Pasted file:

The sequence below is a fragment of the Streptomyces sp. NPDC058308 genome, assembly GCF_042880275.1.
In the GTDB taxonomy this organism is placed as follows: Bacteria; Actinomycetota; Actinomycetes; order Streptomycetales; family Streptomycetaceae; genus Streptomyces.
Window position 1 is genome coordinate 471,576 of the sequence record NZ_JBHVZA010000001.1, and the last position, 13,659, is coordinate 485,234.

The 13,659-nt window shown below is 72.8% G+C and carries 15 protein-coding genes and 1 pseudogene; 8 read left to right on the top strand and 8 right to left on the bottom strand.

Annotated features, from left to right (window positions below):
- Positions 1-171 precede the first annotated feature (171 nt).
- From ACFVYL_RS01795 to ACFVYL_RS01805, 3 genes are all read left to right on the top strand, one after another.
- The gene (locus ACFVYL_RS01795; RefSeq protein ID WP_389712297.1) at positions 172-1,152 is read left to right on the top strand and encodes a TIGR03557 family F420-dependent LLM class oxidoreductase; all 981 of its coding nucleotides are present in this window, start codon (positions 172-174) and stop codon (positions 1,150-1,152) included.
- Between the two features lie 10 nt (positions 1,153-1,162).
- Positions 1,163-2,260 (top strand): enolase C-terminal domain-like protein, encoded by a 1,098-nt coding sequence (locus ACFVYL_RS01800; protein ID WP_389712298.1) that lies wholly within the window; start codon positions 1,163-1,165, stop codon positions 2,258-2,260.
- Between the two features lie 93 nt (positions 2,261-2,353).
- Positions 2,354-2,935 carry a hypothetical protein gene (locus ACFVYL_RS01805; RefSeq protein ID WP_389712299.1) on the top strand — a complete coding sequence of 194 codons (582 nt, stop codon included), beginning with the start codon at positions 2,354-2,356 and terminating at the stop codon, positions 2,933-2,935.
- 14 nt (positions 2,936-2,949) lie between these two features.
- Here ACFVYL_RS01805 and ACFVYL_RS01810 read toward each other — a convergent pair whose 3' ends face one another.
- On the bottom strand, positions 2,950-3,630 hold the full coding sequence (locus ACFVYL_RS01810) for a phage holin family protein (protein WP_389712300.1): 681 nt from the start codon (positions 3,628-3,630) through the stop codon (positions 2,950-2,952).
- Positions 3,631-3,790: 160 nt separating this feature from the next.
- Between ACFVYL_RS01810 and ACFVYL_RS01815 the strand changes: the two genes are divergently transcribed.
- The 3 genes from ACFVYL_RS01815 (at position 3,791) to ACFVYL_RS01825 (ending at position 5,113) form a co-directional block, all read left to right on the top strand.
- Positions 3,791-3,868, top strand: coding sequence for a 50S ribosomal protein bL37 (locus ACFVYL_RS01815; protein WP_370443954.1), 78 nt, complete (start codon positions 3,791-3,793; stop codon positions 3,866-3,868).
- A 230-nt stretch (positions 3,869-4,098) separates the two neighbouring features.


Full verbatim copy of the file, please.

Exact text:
The sequence below is a fragment of the Streptomyces sp. NPDC058308 genome, assembly GCF_042880275.1.
In the GTDB taxonomy this organism is placed as follows: Bacteria; Actinomycetota; Actinomycetes; order Streptomycetales; family Streptomycetaceae; genus Streptomyces.
Window position 1 is genome coordinate 471,576 of the sequence record NZ_JBHVZA010000001.1, and the last position, 13,659, is coordinate 485,234.

The 13,659-nt window shown below is 72.8% G+C and carries 15 protein-coding genes and 1 pseudogene; 8 read left to right on the top strand and 8 right to left on the bottom strand.

Annotated features, from left to right (window positions below):
- Positions 1-171 precede the first annotated feature (171 nt).
- From ACFVYL_RS01795 to ACFVYL_RS01805, 3 genes are all read left to right on the top strand, one after another.
- The gene (locus ACFVYL_RS01795; RefSeq protein ID WP_389712297.1) at positions 172-1,152 is read left to right on the top strand and encodes a TIGR03557 family F420-dependent LLM class oxidoreductase; all 981 of its coding nucleotides are present in this window, start codon (positions 172-174) and stop codon (positions 1,150-1,152) included.
- Between the two features lie 10 nt (positions 1,153-1,162).
- Positions 1,163-2,260 (top strand): enolase C-terminal domain-like protein, encoded by a 1,098-nt coding sequence (locus ACFVYL_RS01800; protein ID WP_389712298.1) that lies wholly within the window; start codon positions 1,163-1,165, stop codon positions 2,258-2,260.
- Between the two features lie 93 nt (positions 2,261-2,353).
- Positions 2,354-2,935 carry a hypothetical protein gene (locus ACFVYL_RS01805; RefSeq protein ID WP_389712299.1) on the top strand — a complete coding sequence of 194 codons (582 nt, stop codon included), beginning with the start codon at positions 2,354-2,356 and terminating at the stop codon, positions 2,933-2,935.
- 14 nt (positions 2,936-2,949) lie between these two features.
- Here ACFVYL_RS01805 and ACFVYL_RS01810 read toward each other — a convergent pair whose 3' ends face one another.
- On the bottom strand, positions 2,950-3,630 hold the full coding sequence (locus ACFVYL_RS01810) for a phage holin family protein (protein WP_389712300.1): 681 nt from the start codon (positions 3,628-3,630) through the stop codon (positions 2,950-2,952).
- Positions 3,631-3,790: 160 nt separating this feature from the next.
- Between ACFVYL_RS01810 and ACFVYL_RS01815 the strand changes: the two genes are divergently transcribed.
- The 3 genes from ACFVYL_RS01815 (at position 3,791) to ACFVYL_RS01825 (ending at position 5,113) form a co-directional block, all read left to right on the top strand.
- Positions 3,791-3,868, top strand: coding sequence for a 50S ribosomal protein bL37 (locus ACFVYL_RS01815; protein WP_370443954.1), 78 nt, complete (start codon positions 3,791-3,793; stop codon positions 3,866-3,868).
- A 230-nt stretch (positions 3,869-4,098) separates the two neighbouring features.